Toxicity has been a problem in games for as long as any of us can remember. Even without online options, losing out on a pinball high score was sure to elicit some sort of sweary response – bad losers are a tale as old as time. These days, toxicity plagues the game scene with a blanket of anonymity. Some feel safe saying whatever they want with little consequence- so Amazon wants to put them all in the same game and see what happens.
In a report from GamesIndustry.Biz, it’s confirmed that Amazon has patented a way of grouping toxic players together in games so that their toxicity doesn’t spill over into a general player base. Protocol originally spotted the patent which suggests looking at player behaviour, the words and actions they take against others playing the game and deciding if they are toxic or not.
Once toxic players are identified, they can be placed in games with other players with the same mentality and together they can fire insults and friendly-fire at one another as they spin into the hatred circle they placed themselves in.
The patent stresses that although skill-based matchmaking can be allowed for games to be played where people should enjoy the challenge of similarly skilled players, that players behaviours also has a profound effect on someone’s enjoyment of a game. “Traditional matchmaking for electronic games operates naively, focusing on relatively few characteristics of players in order to group players into a session.”
The patent explains briefly the logic behind the matchmaking idea. “Contrary to this assumption, players’ enjoyment may depend heavily based on behaviours of other users with which they are paired, such as the proclivity of other players to use profanity or engage in other undesirable behaviours. Players who engage in such behaviours may be labelled as ‘toxic’ by other players. One mechanism for dealing with such players is to isolate all ‘toxic’ players into a separate players pool, such that one toxic player is only paired with other toxic players.”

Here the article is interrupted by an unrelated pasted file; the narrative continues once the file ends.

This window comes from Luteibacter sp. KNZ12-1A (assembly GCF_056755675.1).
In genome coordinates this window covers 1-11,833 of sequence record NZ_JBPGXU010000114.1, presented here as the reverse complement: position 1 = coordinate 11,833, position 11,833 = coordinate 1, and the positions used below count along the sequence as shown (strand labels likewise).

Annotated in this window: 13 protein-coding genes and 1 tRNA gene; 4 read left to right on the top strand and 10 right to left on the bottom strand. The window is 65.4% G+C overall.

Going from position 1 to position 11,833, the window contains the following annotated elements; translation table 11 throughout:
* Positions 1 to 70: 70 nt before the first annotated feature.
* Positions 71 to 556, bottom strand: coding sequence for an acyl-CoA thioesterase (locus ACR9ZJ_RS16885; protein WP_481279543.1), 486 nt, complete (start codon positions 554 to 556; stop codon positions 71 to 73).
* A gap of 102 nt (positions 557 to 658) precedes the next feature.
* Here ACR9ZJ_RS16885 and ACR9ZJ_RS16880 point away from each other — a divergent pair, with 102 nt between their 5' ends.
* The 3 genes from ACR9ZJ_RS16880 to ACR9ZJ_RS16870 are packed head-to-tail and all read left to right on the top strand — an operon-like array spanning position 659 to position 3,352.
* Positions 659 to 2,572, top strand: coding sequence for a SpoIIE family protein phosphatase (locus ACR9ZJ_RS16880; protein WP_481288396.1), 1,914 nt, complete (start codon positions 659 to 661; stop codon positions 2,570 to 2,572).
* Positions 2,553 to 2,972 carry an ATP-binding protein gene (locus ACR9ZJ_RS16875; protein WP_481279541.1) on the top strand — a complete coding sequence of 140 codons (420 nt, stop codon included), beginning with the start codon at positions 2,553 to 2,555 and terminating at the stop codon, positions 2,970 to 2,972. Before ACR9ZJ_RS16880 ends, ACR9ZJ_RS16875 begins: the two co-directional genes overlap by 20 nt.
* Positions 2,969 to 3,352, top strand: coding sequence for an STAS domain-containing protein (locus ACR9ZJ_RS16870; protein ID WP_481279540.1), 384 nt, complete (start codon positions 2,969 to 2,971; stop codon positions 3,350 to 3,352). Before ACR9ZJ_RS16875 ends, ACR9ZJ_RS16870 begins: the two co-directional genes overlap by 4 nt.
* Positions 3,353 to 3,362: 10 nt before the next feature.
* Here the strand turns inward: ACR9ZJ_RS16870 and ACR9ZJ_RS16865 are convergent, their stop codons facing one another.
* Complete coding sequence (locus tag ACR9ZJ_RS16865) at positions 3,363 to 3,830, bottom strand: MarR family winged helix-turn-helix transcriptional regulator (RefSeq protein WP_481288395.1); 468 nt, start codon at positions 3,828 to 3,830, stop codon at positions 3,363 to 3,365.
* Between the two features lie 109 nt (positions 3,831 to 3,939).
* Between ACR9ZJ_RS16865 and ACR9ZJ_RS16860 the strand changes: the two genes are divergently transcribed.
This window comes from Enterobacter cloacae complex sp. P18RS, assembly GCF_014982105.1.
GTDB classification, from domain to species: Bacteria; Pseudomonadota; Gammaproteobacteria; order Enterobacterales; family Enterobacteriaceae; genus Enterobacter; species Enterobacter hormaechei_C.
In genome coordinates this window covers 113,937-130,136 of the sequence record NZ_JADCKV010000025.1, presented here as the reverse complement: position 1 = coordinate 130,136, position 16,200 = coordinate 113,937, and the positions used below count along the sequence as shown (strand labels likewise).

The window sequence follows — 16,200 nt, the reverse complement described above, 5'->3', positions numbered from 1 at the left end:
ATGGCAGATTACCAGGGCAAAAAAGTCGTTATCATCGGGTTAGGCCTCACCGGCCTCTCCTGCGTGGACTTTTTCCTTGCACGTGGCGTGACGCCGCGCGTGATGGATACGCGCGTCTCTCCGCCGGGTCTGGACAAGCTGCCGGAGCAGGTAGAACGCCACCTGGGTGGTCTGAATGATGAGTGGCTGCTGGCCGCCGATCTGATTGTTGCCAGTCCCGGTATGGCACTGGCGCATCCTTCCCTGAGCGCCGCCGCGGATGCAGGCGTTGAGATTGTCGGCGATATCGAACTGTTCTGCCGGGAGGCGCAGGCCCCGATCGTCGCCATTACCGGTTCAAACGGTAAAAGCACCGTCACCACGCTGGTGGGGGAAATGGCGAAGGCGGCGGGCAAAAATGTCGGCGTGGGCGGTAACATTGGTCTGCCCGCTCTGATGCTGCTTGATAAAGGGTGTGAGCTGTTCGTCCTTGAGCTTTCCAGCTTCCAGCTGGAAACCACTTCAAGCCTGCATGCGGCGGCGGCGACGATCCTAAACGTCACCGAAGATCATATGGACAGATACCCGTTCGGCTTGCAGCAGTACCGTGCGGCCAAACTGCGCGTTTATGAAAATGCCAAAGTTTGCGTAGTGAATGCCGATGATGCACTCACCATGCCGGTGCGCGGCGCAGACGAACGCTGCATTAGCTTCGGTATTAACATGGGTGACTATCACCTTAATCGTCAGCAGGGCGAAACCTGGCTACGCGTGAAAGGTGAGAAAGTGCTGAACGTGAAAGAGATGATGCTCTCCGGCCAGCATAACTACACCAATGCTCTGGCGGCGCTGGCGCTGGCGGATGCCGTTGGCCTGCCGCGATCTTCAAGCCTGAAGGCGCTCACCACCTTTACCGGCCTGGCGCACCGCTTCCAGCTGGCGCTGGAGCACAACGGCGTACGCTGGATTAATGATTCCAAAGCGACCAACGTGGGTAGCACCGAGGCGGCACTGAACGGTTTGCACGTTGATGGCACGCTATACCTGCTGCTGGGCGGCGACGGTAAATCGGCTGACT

There is a good question, though, of if players will be able to drag themselves out of hell for good behaviour, or is one back toxicity day enough to send you to the depths of matchmaking forever? Who knows.
Additionally, there is a question about what games would this system be implemented. This patent was originally filed in December 2017 which means they likely thought it would be used on its recent development attempt in the competitive multiplayer field; Crucible.
Amazon’s most recent release (and unrelease) was Crucible, an arena shooter which didn’t land well with the players it was trying to attract. Although mechanically sound and gorgeous to look at, the game never explained itself well enough to audiences or compelled new players to continue trying the game out. Amazon has since announced that the game was to be shut down and resources would be funneled into its next, more promising project New World.
So although this tech exists, who knows when we’ll be seeing it surface. Maybe Amazon can share the code with, oh I don’t know, every other online game, please?
Journalist at GAMINGbible by day, streamer by night. Previously a staff writer for PCGamesN, and a sprinkle of work in places like Kotaku, Eurogamer, The Loadout, and more. Normally plays the archer character in any game or just picks a main solely on aesthetics.
Amazon.com, Patent, Player, Matchmaking, System
World news – GB – Amazon Patents Method For Grouping Toxic Players Together In One Lobby